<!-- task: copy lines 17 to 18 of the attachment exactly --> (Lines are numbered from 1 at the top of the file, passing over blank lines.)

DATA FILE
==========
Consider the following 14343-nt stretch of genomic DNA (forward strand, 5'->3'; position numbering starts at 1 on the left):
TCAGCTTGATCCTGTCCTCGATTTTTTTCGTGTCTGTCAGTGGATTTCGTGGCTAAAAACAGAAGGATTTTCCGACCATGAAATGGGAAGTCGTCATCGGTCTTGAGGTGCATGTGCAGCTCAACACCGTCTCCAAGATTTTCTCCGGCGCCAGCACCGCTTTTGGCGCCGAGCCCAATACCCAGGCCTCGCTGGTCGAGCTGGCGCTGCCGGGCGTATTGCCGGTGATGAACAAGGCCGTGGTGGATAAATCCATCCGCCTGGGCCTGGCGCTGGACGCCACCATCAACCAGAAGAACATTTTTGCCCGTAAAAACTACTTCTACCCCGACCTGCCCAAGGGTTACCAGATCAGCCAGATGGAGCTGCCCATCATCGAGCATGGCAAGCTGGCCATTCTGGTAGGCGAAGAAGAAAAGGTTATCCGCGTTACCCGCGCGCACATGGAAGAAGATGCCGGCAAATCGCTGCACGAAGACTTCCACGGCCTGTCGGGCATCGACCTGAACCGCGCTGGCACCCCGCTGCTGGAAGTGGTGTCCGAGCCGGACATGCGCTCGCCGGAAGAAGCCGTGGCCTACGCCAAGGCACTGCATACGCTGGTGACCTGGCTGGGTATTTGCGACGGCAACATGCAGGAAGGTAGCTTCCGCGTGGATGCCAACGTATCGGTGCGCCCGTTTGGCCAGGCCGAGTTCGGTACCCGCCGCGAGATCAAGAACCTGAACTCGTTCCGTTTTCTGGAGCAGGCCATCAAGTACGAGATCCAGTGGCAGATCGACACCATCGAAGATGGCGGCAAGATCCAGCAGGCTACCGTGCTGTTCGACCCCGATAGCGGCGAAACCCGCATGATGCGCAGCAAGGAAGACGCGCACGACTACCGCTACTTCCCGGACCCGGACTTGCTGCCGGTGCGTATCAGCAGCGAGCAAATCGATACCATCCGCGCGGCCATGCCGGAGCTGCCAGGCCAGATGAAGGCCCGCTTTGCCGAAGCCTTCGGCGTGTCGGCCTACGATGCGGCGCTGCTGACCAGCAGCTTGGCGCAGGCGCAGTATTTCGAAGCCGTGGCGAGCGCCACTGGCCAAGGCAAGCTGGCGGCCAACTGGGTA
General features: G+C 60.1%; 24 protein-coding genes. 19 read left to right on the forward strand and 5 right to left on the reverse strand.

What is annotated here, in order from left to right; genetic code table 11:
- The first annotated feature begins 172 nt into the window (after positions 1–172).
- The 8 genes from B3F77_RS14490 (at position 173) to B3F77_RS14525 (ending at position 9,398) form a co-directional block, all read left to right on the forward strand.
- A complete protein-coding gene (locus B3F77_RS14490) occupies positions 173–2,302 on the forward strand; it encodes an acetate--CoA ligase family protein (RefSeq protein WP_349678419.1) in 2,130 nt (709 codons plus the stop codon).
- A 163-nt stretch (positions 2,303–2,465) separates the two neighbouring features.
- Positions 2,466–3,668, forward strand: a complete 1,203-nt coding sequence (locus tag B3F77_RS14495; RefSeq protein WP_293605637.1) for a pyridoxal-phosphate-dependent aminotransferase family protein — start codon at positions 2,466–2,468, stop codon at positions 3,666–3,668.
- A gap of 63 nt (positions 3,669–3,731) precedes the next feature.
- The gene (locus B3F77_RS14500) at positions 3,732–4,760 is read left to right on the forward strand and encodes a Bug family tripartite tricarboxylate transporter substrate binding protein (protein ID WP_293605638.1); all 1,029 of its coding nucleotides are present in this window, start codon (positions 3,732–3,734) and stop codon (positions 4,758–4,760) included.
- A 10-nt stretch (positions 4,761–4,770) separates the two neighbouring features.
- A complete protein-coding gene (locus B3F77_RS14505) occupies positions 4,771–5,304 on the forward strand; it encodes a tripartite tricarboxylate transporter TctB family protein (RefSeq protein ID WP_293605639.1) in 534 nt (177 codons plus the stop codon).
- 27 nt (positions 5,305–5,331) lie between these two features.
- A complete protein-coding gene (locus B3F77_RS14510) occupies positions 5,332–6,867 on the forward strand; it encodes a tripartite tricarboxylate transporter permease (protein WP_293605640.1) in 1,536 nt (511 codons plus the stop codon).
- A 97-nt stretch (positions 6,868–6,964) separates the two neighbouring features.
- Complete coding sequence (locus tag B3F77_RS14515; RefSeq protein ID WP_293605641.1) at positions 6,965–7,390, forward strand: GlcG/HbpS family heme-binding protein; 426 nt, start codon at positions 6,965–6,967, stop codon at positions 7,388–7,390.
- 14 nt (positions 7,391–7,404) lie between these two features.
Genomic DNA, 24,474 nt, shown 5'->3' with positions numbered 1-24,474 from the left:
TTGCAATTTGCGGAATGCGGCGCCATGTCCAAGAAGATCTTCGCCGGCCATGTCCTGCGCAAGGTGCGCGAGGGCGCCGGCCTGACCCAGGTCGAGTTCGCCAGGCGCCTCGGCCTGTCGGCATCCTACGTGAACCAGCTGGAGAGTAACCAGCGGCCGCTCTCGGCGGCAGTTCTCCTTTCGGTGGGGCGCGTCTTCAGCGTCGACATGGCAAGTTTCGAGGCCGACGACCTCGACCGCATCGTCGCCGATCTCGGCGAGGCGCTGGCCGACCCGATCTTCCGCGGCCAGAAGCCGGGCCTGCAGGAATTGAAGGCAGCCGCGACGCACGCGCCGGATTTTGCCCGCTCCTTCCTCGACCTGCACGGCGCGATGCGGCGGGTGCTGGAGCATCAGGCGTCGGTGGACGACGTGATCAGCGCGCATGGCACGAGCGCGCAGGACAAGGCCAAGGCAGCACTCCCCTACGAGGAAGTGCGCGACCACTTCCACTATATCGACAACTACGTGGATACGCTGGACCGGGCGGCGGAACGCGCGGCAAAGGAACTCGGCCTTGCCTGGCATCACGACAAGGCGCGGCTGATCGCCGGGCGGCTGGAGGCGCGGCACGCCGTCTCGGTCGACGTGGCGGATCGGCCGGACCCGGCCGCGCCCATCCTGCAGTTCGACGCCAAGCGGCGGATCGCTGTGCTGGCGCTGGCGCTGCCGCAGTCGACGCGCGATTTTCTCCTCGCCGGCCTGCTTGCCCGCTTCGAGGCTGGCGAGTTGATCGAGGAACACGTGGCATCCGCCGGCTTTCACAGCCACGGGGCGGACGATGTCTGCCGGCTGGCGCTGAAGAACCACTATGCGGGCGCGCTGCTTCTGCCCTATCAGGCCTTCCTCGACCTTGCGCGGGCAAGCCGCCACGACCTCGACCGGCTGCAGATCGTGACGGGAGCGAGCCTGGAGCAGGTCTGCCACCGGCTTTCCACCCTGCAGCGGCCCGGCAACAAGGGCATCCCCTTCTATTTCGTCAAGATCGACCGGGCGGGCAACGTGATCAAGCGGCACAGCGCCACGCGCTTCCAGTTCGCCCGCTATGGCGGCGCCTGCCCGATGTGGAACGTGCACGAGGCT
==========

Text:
- Complete coding sequence (locus tag B3F77_RS14515; RefSeq protein ID WP_293605641.1) at positions 6,965–7,390, forward strand: GlcG/HbpS family heme-binding protein; 426 nt, start codon at positions 6,965–6,967, stop codon at positions 7,388–7,390.
- 14 nt (positions 7,391–7,404) lie between these two features.